At this year’s NASUWT teachers’ conference, delegates voiced their concerns over the rise in pupils encountering far-right material online whilst conducting research for their homework. One teacher suggested that schoolchildren using the internet to search for information about the Holocaust are as likely to find articles written by Holocaust deniers as they are to find genuine historical accounts. Another warned that children’s access to social media and smartphones means they are “more at risk of being exposed to extremist material than ever before”.
Holocaust denial has existed since the 1940s and some antisemites dedicate years of their lives to producing pseudo-academic books and articles to supposedly disprove that the Holocaust happened. In the digital age, the tone of contemporary denial has changed: younger Holocaust deniers dismiss the Holocaust, mock it, or even ironically celebrate it. Holocaust denial, and all manners of extremist content, sadly remain accessible at the click of a button, as Karen Pollock CBE, the chief executive of the Holocaust Educational Trust has warned.
Antisemitism in the UK is at a modern record high. According to the CST there were 2,255 antisemitic incidents in the UK in 2021, the highest number recorded in a single year. This carries through to the digital realm, where Holocaust denial is just one of the many ways online antisemitism presents itself.
Following the rise in Israel-Palestine tensions in May 2021, the Anti-Defamation League documented a disturbing rise in antisemitic content on multiple social media platforms. In October 2021, a Hope Not Hate report found that a new generation of ‘younger’ social media platforms, such as TikTok, are introducing people to antisemitic ideas they would be unlikely to encounter elsewhere.
Lack of action from technology platforms is not only introducing people to hate speech but is also creating online spaces where antisemitism is allowed to flourish. Indeed, the less moderation, the more extreme antisemitism can be found in greater quantities.
Tech companies are able to control the amount and extremity of antisemitism on their platform but are failing to do so. Danny Stone, chief executive of the Antisemitism Policy Trust, has raised issues over Google’s Safesearch facility, which was found to be ineffective in filtering online antisemitism: “If one of the biggest companies in the world isn’t getting it right, it underlines the scale of the problem.”
And the JC has repeatedly highlighted the refusal of YouTube (owned by Google) to remove antisemitic videos.
It is in this context that teachers have called for more support to educate students on how to identify extremist messages, how to avoid them, and how to understand the ways that they are affecting them. Teachers also voted to lobby the government to invest in new international educational programmes to promote diversity and to train teachers to challenge far-right views in the classroom. But more must be done at the source, by the tech companies themselves who allow extremist material to disseminate through their platforms.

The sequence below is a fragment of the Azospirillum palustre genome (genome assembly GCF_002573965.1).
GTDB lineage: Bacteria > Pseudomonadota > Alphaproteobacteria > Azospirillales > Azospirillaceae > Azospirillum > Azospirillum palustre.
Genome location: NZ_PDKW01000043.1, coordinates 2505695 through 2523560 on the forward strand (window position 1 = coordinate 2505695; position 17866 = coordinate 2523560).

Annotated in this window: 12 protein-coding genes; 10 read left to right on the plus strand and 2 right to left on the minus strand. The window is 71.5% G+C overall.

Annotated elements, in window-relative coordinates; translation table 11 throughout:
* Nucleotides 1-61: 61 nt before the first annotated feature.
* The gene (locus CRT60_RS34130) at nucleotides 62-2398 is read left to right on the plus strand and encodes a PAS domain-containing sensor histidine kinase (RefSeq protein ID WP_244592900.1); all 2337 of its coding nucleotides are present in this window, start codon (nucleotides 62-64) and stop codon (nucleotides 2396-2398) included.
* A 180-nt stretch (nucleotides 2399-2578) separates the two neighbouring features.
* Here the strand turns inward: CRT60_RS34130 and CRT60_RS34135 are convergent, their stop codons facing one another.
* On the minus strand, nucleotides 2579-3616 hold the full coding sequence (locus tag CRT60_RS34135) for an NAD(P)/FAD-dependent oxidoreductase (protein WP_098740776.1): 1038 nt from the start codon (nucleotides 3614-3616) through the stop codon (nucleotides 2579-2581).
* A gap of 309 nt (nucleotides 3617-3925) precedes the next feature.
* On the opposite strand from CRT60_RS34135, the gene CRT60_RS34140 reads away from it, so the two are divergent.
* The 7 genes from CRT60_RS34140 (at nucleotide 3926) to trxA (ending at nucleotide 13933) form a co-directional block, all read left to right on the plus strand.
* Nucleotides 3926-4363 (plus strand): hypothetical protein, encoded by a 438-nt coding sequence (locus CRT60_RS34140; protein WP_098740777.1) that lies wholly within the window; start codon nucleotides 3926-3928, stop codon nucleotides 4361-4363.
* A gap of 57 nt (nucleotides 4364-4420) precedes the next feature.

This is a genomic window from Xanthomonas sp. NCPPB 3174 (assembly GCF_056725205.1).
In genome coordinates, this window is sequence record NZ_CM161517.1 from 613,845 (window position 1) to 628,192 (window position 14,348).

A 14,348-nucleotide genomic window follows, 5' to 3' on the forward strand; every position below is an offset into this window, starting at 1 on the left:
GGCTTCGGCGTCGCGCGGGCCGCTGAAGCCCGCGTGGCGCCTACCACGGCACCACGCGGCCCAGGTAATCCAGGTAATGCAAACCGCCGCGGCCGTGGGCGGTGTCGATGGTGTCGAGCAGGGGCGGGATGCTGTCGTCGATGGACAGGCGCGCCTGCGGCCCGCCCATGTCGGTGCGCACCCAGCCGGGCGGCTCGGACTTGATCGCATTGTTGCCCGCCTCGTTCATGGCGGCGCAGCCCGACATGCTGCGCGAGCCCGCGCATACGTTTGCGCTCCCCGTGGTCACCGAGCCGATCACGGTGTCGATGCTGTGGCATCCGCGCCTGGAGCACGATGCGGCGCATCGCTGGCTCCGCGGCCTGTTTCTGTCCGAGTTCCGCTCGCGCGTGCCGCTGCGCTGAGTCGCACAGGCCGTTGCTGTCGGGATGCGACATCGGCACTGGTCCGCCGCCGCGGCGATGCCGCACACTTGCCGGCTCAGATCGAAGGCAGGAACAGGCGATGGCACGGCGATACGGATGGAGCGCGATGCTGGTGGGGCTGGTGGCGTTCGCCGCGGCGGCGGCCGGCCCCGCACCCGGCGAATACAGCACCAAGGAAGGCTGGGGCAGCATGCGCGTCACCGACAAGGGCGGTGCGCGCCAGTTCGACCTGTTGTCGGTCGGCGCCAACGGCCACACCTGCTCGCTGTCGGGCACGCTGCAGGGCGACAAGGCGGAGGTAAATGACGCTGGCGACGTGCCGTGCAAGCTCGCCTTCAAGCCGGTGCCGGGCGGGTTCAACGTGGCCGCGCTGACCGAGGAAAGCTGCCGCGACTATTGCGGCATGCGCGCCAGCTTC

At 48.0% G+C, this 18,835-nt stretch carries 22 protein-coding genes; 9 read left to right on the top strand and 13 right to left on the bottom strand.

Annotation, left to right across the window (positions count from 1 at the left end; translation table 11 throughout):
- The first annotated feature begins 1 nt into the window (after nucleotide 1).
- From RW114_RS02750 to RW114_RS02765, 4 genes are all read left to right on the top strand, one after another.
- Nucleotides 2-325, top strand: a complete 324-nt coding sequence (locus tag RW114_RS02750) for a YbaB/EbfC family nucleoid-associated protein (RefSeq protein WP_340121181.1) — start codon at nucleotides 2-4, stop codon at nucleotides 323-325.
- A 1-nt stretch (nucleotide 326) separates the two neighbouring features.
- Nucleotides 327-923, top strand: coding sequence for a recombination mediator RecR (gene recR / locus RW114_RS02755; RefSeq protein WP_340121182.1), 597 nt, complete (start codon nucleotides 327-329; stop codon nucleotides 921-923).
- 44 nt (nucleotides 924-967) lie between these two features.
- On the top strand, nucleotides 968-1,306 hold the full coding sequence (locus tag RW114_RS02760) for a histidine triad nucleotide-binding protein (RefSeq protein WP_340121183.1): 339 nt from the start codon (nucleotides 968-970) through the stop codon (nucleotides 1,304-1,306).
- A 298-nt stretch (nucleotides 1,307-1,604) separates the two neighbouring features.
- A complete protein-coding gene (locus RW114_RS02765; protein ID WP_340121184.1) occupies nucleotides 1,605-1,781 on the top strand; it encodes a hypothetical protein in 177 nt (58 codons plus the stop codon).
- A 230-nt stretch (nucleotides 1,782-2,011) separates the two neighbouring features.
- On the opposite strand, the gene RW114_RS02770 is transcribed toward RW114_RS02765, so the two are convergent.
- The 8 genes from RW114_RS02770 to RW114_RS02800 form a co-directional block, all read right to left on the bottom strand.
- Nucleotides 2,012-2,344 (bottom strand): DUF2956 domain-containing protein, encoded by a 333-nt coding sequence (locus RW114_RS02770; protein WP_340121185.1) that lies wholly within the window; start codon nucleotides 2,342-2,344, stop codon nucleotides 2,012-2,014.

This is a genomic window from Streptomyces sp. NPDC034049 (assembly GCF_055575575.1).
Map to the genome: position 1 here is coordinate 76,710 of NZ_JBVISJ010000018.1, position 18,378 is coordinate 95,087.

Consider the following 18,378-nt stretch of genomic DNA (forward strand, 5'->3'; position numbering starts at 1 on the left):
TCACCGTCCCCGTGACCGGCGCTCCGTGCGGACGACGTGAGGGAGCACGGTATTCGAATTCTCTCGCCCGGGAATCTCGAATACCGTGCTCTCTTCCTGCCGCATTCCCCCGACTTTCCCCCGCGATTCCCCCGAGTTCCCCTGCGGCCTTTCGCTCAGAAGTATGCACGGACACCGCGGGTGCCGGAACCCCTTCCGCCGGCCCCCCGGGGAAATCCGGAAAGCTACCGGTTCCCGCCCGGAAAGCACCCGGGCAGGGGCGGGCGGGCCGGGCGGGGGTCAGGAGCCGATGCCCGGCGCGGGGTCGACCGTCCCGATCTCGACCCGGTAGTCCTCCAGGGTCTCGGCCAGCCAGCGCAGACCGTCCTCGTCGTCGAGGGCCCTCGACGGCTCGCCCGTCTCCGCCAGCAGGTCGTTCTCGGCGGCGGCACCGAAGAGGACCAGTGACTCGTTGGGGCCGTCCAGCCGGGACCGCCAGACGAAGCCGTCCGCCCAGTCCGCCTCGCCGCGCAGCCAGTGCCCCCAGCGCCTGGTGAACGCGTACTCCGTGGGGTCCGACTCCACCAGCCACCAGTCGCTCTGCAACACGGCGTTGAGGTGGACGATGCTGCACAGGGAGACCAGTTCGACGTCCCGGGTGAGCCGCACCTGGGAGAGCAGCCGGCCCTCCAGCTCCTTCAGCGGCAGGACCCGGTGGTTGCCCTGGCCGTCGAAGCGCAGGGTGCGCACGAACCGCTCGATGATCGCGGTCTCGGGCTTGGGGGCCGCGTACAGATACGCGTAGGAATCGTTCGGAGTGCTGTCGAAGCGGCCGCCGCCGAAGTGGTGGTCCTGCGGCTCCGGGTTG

In the UK, MPs have been debating the introduction of the Online Harms Bill, with a guiding principle to do more in the digital age to protect children online. For the first time, platforms will be required, under law, to protect children and young people from all sorts of harm.
Tech companies will be expected to use every possible tool to protect children online. Failure to do so will result in severe penalties, including fines up to ten per cent of the company’s annual global turnover, which could amount to billions for the biggest firms, and the possibility of criminal proceedings for senior executives who do not cooperate with Ofcom.
For many years, tech firms have failed to include basic child safety measures in the design of their platforms. Enforcing platform policies is undeniably challenging. Extremist content is able to circumvent most censorship measures taken, as blocked accounts, material and videos can always reappear as copies on other networks and end up back on platforms such as Twitter and Facebook. But users – particularly children - deserve greater protection than tech companies have been willing to provide. The Online Safety Bill is an attempt to bring some accountability and regulation to the online world and tech giants. In a nation where eighty per cent of 6-12 year-olds have experienced some kind of harmful content online, it is clear that greater strides must be taken to prevent children from all sorts of online harm. Antisemitism, found to be present on every platform explored, must be a focus for online protection going forward. It is irresponsible for tech companies to do little to tackle extremist content on their platforms, where dangerous rhetoric and ideas will have harmful effects on many people’s lives.